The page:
Judge stops Apple's threat to the Unreal Engine, but Fortnite stays off App Store
Epic Games wins a temporary restraining orderBy Rob Thubron 20 comments
What just happened? Epic Games has won an early partial victory in its battle against Apple. The former has been granted a temporary restraining order that means Cupertino cannot terminate Epic's Apple developer accounts and cut the company off from iOS and Mac developer tools.
Following an update that introduced an alternative payment method to Fortnite's iOS and Android versions, one that paid Epic Games directly and circumvented Apple and Google's 30 percent cut, the Battle Royale title was booted from the companies' respective stores.
Epic retaliated by suing Apple to have the game returned to the iOS App Store. The iPhone maker also promised to end Epic's involvement in the Apple Development Program on August 28, something Epic said would be catastrophic for its Unreal Engine business.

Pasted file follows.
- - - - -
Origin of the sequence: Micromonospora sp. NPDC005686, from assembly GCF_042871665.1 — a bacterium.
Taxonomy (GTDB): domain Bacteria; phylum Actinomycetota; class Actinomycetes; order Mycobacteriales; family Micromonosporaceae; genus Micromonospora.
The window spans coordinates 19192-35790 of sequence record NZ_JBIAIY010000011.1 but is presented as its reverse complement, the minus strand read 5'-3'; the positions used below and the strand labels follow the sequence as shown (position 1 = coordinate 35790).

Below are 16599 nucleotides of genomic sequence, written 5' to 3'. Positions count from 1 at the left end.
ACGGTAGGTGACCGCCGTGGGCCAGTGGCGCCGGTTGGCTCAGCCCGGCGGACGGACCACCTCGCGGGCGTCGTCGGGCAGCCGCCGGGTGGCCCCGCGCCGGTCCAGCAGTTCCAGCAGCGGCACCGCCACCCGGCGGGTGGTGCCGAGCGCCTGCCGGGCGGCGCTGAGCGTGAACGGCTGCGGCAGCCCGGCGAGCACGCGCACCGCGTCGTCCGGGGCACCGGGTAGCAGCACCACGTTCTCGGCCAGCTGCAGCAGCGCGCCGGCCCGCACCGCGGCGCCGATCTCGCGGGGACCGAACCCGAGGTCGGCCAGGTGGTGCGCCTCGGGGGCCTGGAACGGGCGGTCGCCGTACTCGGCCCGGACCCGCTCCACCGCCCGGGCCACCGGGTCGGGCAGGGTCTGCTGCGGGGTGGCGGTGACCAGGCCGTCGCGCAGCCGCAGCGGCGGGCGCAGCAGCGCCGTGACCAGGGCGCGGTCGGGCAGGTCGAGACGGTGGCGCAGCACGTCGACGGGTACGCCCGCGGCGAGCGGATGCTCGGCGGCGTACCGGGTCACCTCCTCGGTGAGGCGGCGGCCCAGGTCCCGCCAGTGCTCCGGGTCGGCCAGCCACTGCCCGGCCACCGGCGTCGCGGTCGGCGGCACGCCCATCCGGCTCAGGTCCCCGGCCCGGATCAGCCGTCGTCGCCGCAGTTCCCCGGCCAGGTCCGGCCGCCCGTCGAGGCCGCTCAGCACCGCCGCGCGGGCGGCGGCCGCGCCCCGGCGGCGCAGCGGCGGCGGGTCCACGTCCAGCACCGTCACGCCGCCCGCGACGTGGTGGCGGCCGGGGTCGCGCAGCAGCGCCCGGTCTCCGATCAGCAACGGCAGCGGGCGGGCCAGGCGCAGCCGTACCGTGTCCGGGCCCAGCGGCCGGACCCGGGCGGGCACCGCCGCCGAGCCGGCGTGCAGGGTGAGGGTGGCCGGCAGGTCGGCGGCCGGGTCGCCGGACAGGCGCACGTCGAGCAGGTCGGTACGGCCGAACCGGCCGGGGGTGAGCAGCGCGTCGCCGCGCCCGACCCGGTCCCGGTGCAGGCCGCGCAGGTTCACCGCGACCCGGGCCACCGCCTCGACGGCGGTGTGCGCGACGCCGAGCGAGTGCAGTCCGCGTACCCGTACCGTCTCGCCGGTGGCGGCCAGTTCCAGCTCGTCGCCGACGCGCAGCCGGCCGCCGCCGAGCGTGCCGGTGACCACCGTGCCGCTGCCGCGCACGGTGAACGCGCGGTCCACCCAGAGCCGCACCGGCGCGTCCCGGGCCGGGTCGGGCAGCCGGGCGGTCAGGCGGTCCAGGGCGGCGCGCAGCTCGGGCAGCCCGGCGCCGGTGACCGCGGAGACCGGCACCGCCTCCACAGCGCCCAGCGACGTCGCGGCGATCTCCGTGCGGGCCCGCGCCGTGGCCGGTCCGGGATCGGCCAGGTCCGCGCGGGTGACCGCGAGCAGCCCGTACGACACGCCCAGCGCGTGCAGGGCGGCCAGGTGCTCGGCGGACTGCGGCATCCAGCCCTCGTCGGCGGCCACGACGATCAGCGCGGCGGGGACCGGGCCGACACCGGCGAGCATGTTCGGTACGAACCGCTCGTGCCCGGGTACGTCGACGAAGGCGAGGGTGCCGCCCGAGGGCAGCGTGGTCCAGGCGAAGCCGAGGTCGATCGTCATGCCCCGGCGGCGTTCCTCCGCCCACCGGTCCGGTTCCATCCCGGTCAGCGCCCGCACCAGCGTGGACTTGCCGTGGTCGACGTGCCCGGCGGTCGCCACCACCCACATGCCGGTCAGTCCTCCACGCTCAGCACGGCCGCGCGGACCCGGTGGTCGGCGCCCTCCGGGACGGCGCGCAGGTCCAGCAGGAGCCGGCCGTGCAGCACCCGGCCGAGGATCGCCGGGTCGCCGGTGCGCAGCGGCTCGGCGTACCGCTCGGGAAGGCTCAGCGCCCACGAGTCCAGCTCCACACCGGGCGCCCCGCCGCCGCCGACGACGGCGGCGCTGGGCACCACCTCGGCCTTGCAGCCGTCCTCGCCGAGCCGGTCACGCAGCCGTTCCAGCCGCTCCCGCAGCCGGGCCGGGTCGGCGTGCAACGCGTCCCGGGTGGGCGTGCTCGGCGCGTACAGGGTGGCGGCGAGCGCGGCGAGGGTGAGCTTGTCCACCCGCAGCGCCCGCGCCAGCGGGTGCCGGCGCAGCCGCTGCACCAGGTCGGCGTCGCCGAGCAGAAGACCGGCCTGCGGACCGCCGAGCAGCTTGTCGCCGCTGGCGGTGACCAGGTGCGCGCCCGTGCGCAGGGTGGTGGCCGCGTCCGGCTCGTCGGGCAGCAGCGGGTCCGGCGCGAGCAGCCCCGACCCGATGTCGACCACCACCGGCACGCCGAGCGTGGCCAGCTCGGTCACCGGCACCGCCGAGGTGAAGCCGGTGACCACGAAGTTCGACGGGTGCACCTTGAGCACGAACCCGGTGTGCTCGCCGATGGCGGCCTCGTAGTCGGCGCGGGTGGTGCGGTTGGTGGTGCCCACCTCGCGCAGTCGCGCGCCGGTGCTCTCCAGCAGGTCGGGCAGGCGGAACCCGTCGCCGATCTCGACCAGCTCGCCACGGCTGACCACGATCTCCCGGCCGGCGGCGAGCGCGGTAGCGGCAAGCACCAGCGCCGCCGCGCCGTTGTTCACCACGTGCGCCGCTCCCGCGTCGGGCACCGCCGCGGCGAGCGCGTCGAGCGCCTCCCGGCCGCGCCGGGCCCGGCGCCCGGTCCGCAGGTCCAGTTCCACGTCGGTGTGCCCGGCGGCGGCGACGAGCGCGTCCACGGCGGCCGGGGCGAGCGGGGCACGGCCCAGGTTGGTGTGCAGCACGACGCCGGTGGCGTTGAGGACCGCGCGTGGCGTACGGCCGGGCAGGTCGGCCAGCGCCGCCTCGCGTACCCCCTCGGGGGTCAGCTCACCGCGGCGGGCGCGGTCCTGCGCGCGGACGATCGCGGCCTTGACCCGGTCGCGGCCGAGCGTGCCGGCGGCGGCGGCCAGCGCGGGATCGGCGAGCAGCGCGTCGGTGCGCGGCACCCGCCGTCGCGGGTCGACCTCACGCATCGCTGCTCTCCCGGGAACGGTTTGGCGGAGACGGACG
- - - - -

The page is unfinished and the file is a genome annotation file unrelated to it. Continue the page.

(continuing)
In a ruling yesterday, US District Court Judge Yvonne Gonzalez Rogers said that Apple could not carry out its threat. "The record shows potential significant damage to both the Unreal Engine platform itself, and to the gaming industry generally, including on both third-party developers and gamers," she said, adding that Epic Games did not breach any contracts related to the Unreal Engine and developer tools.
"Apple has chosen to act severely, and by doing so, has impacted non-parties, and a third-party developer ecosystem," said Rogers. "Epic Games and Apple are at liberty to litigate against each other, but their dispute should not create havoc to bystanders."
It wasn't all good news for Epic, though. The company was unable to demonstrate that Apple's blocking of Fortnite will cause irreparable harm. Rogers said the game wouldn't be allowed back on the App Store until it adheres to Apple's guidelines, which means dropping the direct payment option.
The temporary restraining order will remain in place until the court issues an order on the motion for a preliminary injunction. The full hearing on the injunction takes place on September 28.